What is Mr. Hopkins doing with Miss Coles? Do they kiss? But your market basket: that disappoints me, for Algernon said you had the biggest market-basket of all. I bought the biggest I could find: is it as big as yours?”
Miss Mapp’s head was in a whirl. The Contessa said in the loudest possible voice all that everybody else only whispered; she displayed (in her basket) all that everybody else covered up with thick layers of paper. If Miss Mapp had only guessed that the Contessa would have a market-basket, she would have paraded the High Street with a leg of mutton protruding from one end and a pair of Wellington boots from the other.... But who could have suspected that a Contessa ...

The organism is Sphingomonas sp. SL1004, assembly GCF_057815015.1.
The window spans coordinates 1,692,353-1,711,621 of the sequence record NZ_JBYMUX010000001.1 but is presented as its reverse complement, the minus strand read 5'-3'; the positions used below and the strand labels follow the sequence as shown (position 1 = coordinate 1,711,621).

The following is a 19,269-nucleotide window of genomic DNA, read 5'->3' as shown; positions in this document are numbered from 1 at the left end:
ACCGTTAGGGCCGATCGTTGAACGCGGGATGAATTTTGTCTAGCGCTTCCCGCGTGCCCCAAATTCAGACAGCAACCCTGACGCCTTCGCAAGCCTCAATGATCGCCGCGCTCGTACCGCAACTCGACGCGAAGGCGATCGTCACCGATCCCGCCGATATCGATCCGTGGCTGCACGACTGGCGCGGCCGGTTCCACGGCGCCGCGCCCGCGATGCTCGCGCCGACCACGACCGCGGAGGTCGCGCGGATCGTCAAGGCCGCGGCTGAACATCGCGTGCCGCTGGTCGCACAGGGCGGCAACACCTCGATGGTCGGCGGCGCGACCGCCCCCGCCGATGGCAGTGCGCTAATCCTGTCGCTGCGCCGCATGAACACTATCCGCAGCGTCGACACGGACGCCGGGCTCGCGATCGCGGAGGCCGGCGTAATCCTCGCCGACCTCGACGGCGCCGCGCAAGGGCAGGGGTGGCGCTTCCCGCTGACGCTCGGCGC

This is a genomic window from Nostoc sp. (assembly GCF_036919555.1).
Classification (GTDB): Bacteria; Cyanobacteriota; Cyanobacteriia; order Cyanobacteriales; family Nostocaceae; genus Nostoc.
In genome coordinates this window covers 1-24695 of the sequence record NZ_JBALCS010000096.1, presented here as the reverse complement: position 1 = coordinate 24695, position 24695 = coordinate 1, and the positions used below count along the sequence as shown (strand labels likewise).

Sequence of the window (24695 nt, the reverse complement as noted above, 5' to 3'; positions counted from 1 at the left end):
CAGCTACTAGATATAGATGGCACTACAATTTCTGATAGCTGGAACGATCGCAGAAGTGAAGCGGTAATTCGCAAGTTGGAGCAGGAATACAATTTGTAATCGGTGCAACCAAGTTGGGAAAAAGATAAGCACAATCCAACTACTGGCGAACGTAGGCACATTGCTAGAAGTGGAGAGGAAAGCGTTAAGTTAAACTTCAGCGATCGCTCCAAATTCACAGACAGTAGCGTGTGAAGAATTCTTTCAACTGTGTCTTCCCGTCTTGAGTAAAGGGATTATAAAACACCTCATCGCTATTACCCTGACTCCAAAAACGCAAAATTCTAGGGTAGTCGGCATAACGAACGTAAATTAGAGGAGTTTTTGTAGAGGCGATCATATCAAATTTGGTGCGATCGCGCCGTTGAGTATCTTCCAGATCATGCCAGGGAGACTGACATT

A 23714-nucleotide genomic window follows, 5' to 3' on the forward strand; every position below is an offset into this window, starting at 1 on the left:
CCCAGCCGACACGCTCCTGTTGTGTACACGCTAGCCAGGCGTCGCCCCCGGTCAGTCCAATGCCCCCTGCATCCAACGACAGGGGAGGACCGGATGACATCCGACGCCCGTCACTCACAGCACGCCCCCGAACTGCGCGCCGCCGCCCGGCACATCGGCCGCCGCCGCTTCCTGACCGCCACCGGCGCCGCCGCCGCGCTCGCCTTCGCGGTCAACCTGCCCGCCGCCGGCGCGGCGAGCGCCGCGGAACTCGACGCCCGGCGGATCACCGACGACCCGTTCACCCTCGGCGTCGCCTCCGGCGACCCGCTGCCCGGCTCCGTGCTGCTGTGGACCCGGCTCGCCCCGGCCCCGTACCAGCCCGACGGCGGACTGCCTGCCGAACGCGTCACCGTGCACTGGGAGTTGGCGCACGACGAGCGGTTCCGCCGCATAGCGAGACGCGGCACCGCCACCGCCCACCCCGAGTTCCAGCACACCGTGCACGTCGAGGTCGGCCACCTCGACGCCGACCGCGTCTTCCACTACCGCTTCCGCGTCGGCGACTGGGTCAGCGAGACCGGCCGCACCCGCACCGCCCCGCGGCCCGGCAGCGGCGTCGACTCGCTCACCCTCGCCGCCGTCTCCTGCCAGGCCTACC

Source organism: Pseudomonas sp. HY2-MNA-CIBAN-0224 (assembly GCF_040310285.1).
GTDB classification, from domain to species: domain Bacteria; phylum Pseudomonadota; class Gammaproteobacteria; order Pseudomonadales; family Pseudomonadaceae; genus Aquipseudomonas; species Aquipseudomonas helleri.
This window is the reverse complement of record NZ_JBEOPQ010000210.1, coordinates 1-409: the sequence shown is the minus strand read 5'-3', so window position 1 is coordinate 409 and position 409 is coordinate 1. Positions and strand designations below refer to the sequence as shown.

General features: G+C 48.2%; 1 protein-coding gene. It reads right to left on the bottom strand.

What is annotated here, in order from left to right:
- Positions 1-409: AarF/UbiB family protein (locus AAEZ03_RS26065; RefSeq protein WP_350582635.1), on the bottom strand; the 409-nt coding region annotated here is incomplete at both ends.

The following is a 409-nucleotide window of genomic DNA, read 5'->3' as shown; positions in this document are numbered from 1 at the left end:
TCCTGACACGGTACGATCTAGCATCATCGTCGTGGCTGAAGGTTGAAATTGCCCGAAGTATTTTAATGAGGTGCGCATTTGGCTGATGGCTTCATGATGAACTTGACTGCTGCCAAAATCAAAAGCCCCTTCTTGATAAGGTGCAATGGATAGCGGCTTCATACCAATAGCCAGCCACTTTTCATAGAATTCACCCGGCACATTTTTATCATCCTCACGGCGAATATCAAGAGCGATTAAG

Black thoughts succeeded. Was it possible that Mr. Wyse had been satirical about the affairs of Tilling? If so, she wished him nothing worse than to be married to Susan. But a playful face must be put, for the moment, on the situation.
“Too lovely of you, dear Contessa,” she said. “May we go marketing together to-morrow, and we will measure the size of our baskets? Such fun I have, too, laughing at the dear people in Tilling. But what thrilling news this morning about our sweet Susan and your dear brother, though of course I knew it long ago.”
“Indeed! how was that?” said the Contessa quite sharply.
Miss Mapp was “nettled” at her tone.
“Oh, you must allow me two eyes,” she said, since it was merely tedious to explain how she had seen them from behind a curtain kissing in the garden. “Just two eyes.”
“And a nose for scent,” remarked the Contessa very genially.